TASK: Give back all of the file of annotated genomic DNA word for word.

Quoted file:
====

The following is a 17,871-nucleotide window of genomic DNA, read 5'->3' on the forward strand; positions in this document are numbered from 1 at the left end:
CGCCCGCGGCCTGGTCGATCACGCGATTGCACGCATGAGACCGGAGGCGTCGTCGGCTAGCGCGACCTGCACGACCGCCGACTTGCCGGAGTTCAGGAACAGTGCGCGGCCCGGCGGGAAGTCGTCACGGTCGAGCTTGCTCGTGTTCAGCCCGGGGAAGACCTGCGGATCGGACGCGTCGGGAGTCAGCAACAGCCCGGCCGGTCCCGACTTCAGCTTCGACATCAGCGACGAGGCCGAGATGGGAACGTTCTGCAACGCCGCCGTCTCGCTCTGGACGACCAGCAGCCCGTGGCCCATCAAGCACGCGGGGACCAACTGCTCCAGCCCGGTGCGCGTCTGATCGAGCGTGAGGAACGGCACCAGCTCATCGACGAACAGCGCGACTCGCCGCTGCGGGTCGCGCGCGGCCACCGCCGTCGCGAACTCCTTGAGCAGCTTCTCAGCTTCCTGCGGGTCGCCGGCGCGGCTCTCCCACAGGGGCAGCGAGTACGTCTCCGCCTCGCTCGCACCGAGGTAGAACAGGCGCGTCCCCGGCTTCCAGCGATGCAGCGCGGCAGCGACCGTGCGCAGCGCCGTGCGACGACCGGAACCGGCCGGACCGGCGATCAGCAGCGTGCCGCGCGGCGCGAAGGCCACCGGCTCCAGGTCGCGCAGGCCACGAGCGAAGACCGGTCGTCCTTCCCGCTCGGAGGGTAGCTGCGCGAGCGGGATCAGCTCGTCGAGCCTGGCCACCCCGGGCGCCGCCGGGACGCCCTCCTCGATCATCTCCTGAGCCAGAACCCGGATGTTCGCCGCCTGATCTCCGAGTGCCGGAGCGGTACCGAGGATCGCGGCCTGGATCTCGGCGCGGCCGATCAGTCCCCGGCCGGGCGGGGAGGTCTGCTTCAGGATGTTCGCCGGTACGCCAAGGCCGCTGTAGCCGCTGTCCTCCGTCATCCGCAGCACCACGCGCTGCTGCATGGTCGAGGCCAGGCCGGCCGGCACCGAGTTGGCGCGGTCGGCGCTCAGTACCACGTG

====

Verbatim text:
The following is a 17,871-nucleotide window of genomic DNA, read 5'->3' on the forward strand; positions in this document are numbered from 1 at the left end:
CGCCCGCGGCCTGGTCGATCACGCGATTGCACGCATGAGACCGGAGGCGTCGTCGGCTAGCGCGACCTGCACGACCGCCGACTTGCCGGAGTTCAGGAACAGTGCGCGGCCCGGCGGGAAGTCGTCACGGTCGAGCTTGCTCGTGTTCAGCCCGGGGAAGACCTGCGGATCGGACGCGTCGGGAGTCAGCAACAGCCCGGCCGGTCCCGACTTCAGCTTCGACATCAGCGACGAGGCCGAGATGGGAACGTTCTGCAACGCCGCCGTCTCGCTCTGGACGACCAGCAGCCCGTGGCCCATCAAGCACGCGGGGACCAACTGCTCCAGCCCGGTGCGCGTCTGATCGAGCGTGAGGAACGGCACCAGCTCATCGACGAACAGCGCGACTCGCCGCTGCGGGTCGCGCGCGGCCACCGCCGTCGCGAACTCCTTGAGCAGCTTCTCAGCTTCCTGCGGGTCGCCGGCGCGGCTCTCCCACAGGGGCAGCGAGTACGTCTCCGCCTCGCTCGCACCGAGGTAGAACAGGCGCGTCCCCGGCTTCCAGCGATGCAGCGCGGCAGCGACCGTGCGCAGCGCCGTGCGACGACCGGAACCGGCCGGACCGGCGATCAGCAGCGTGCCGCGCGGCGCGAAGGCCACCGGCTCCAGGTCGCGCAGGCCACGAGCGAAGACCGGTCGTCCTTCCCGCTCGGAGGGTAGCTGCGCGAGCGGGATCAGCTCGTCGAGCCTGGCCACCCCGGGCGCCGCCGGGACGCCCTCCTCGATCATCTCCTGAGCCAGAACCCGGATGTTCGCCGCCTGATCTCCGAGTGCCGGAGCGGTACCGAGGATCGCGGCCTGGATCTCGGCGCGGCCGATCAGTCCCCGGCCGGGCGGGGAGGTCTGCTTCAGGATGTTCGCCGGTACGCCAAGGCCGCTGTAGCCGCTGTCCTCCGTCATCCGCAGCACCACGCGCTGCTGCATGGTCGAGGCCAGGCCGGCCGGCACCGAGTTGGCGCGGTCGGCGCTCAGTACCACGTG